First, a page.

The state government’s polarising forest legislation passed through the House of Assembly on Thursday, with the government desiring to push it through to the Upper House before a two-week parliamentary break.
On Thursday, the Forestry (Unlocking Production Forests) Bill 2017 was brought before the chamber.
The legislation proposed to scrap the Labor-Green Tasmanian Forest Agreement, overturning a six-year moratorium on logging in 400,000 hectares of Tasmanian forest.
Forestry Tasmania advised the government that if the business continued along the path it was on, it would not be able to meet its sawlog quota of 137,000 hectares, which it was contracted to supply to industry.
But concerns have been raised that Forestry Tasmania’s bid for FSC certification could be complicated by unlocking previously protected forest.
FSC’s policy of association dictates that if Forestry Tasmania deals in timber sourced from High Conservation Value forest, its bid for certification would be nullified.
Resources Minister Guy Barnett said the legislation would reduce red tape, grow the industry and save 700 jobs.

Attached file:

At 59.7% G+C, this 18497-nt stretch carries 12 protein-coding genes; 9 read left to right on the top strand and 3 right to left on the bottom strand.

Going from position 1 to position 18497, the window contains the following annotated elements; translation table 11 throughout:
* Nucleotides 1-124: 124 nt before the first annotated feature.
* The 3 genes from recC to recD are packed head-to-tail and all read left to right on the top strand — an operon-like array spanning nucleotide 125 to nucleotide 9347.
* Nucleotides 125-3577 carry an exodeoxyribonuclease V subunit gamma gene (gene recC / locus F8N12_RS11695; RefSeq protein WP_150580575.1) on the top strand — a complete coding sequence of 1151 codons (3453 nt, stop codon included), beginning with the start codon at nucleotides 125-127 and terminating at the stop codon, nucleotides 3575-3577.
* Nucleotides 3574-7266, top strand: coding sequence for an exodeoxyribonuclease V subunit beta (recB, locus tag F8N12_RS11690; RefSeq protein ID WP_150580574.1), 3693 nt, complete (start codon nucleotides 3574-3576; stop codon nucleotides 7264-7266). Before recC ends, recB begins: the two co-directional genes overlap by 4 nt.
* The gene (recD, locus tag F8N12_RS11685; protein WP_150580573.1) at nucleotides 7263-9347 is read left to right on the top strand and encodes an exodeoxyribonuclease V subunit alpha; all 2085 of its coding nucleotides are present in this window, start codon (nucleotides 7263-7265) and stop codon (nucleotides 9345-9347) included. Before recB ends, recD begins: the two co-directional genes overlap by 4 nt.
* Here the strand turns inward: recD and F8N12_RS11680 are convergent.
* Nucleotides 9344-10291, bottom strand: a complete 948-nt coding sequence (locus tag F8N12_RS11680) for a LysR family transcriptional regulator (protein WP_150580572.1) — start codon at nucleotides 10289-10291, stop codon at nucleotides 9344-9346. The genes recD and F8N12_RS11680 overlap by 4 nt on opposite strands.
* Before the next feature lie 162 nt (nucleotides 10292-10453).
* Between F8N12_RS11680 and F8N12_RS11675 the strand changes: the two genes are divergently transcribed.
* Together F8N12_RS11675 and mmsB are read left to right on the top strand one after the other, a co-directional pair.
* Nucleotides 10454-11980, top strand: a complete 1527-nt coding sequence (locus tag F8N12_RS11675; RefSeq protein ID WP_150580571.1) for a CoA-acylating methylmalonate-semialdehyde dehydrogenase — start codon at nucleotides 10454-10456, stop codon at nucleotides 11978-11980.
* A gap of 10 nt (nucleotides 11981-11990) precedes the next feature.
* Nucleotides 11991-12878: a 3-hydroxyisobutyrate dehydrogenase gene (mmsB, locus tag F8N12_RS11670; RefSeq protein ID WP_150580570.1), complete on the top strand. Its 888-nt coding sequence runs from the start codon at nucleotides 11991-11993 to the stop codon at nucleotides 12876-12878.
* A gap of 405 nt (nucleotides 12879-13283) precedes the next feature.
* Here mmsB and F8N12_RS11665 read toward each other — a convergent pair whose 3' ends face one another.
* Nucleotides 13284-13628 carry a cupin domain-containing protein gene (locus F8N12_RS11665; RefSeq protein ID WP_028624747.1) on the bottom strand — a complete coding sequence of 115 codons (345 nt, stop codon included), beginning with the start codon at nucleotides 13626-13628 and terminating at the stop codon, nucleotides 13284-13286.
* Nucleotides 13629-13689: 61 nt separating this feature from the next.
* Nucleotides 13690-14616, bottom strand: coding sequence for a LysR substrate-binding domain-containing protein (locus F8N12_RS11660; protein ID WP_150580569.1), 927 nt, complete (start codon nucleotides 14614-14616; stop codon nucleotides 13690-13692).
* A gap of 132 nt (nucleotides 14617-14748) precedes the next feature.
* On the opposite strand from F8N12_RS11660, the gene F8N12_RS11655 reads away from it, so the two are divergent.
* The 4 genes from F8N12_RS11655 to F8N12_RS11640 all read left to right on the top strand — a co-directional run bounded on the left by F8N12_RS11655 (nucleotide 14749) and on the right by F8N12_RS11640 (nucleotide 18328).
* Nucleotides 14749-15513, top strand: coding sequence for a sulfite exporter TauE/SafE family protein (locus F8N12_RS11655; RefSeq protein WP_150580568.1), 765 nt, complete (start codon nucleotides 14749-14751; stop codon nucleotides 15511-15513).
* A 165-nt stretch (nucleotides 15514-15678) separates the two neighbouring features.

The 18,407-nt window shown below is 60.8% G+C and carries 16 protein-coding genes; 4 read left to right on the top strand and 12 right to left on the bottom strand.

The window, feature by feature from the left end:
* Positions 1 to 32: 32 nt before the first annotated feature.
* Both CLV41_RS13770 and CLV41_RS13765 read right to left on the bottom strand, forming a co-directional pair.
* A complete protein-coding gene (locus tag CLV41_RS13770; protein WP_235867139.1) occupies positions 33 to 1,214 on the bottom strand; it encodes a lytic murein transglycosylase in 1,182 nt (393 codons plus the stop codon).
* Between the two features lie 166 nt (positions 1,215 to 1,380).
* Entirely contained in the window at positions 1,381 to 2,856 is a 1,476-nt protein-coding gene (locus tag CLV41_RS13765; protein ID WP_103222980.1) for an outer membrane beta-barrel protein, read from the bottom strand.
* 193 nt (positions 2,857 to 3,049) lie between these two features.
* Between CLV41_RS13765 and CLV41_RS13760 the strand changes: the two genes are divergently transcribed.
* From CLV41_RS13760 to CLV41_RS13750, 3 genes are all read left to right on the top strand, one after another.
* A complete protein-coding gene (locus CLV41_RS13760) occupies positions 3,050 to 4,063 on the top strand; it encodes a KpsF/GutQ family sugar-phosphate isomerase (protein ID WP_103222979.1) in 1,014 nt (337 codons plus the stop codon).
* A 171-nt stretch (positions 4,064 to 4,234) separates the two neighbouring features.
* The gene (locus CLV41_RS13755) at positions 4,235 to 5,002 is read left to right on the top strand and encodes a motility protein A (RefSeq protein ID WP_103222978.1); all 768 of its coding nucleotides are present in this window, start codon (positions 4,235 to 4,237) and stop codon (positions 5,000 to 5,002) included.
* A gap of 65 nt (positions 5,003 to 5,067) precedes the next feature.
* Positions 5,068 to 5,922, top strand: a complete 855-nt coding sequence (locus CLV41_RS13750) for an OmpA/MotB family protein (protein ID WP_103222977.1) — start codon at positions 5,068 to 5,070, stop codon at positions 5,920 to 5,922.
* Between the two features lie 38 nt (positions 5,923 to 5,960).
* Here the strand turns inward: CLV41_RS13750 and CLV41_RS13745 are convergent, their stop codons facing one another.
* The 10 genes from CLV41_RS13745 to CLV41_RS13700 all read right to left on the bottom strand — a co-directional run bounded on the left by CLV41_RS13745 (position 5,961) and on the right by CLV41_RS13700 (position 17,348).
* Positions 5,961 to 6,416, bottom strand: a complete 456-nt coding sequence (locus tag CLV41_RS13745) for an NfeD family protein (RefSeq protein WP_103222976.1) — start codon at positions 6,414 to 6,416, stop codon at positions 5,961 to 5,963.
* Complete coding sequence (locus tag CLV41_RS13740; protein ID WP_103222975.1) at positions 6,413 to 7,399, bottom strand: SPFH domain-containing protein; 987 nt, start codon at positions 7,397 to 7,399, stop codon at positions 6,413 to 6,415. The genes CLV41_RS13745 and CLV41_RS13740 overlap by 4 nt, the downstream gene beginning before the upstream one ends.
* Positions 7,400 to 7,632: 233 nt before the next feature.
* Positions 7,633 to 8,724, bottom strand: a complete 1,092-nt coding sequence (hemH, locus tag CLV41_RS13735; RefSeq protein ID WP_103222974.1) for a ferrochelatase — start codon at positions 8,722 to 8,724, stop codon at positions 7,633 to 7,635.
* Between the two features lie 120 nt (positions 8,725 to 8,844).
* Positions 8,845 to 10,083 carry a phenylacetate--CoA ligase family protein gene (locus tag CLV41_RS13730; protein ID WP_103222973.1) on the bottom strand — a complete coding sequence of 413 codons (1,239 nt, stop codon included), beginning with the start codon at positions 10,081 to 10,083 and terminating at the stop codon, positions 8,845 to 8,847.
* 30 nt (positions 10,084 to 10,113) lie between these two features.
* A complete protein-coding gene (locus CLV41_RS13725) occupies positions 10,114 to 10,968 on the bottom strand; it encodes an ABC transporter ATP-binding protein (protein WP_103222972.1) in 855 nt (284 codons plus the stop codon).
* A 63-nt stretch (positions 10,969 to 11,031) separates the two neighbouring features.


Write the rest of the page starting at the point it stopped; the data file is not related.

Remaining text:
“This bill fulfills a key obligation of the government in facilitating access to wood resources on public land,” he said.
Opposition resources spokesman David Llewellyn said Labor could not support the legislation.
“We take the industry position on forest operations,” he said.
Mr Llewellyn said Forestry Tasmania’s bid for FSC certification would be vital for the government business’ future prosperity, opening up markets and thus allowing it to flourish.
Greens leader Cassy O’Connor said the government’s forest legislation represented “political opportunism”.
“This bill is evidence that [the government is] prepared to sacrifice FSC certification for Forestry Tasmania on the altar of their own political self-interest,” she said.